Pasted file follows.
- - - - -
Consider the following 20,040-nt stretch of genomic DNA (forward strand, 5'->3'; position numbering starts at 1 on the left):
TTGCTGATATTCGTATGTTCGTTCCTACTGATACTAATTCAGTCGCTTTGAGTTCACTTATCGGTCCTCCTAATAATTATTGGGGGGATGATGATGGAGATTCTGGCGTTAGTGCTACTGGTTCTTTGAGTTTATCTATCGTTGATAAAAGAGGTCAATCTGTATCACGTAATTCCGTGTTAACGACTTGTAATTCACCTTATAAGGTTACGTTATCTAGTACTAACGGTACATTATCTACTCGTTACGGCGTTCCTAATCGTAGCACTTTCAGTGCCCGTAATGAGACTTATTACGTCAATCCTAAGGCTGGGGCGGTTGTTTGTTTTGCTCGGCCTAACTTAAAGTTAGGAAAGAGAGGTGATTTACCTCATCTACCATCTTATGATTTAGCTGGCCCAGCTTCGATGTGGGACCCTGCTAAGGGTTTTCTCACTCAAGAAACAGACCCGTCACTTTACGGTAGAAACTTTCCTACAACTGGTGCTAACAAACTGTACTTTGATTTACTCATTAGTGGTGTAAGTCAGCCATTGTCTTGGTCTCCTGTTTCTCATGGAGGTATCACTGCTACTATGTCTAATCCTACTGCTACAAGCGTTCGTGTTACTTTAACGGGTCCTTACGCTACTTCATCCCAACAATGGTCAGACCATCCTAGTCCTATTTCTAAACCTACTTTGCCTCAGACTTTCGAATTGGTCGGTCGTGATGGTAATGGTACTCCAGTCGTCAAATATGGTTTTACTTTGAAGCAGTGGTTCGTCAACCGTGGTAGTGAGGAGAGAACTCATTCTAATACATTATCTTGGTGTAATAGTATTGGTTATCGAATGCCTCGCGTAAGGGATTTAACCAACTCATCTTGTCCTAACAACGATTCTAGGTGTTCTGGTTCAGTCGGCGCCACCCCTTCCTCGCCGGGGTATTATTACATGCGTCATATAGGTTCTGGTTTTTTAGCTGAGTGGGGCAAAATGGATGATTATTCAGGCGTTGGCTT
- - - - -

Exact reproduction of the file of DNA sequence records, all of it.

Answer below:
Consider the following 20,040-nt stretch of genomic DNA (forward strand, 5'->3'; position numbering starts at 1 on the left):
TTGCTGATATTCGTATGTTCGTTCCTACTGATACTAATTCAGTCGCTTTGAGTTCACTTATCGGTCCTCCTAATAATTATTGGGGGGATGATGATGGAGATTCTGGCGTTAGTGCTACTGGTTCTTTGAGTTTATCTATCGTTGATAAAAGAGGTCAATCTGTATCACGTAATTCCGTGTTAACGACTTGTAATTCACCTTATAAGGTTACGTTATCTAGTACTAACGGTACATTATCTACTCGTTACGGCGTTCCTAATCGTAGCACTTTCAGTGCCCGTAATGAGACTTATTACGTCAATCCTAAGGCTGGGGCGGTTGTTTGTTTTGCTCGGCCTAACTTAAAGTTAGGAAAGAGAGGTGATTTACCTCATCTACCATCTTATGATTTAGCTGGCCCAGCTTCGATGTGGGACCCTGCTAAGGGTTTTCTCACTCAAGAAACAGACCCGTCACTTTACGGTAGAAACTTTCCTACAACTGGTGCTAACAAACTGTACTTTGATTTACTCATTAGTGGTGTAAGTCAGCCATTGTCTTGGTCTCCTGTTTCTCATGGAGGTATCACTGCTACTATGTCTAATCCTACTGCTACAAGCGTTCGTGTTACTTTAACGGGTCCTTACGCTACTTCATCCCAACAATGGTCAGACCATCCTAGTCCTATTTCTAAACCTACTTTGCCTCAGACTTTCGAATTGGTCGGTCGTGATGGTAATGGTACTCCAGTCGTCAAATATGGTTTTACTTTGAAGCAGTGGTTCGTCAACCGTGGTAGTGAGGAGAGAACTCATTCTAATACATTATCTTGGTGTAATAGTATTGGTTATCGAATGCCTCGCGTAAGGGATTTAACCAACTCATCTTGTCCTAACAACGATTCTAGGTGTTCTGGTTCAGTCGGCGCCACCCCTTCCTCGCCGGGGTATTATTACATGCGTCATATAGGTTCTGGTTTTTTAGCTGAGTGGGGCAAAATGGATGATTATTCAGGCGTTGGCTT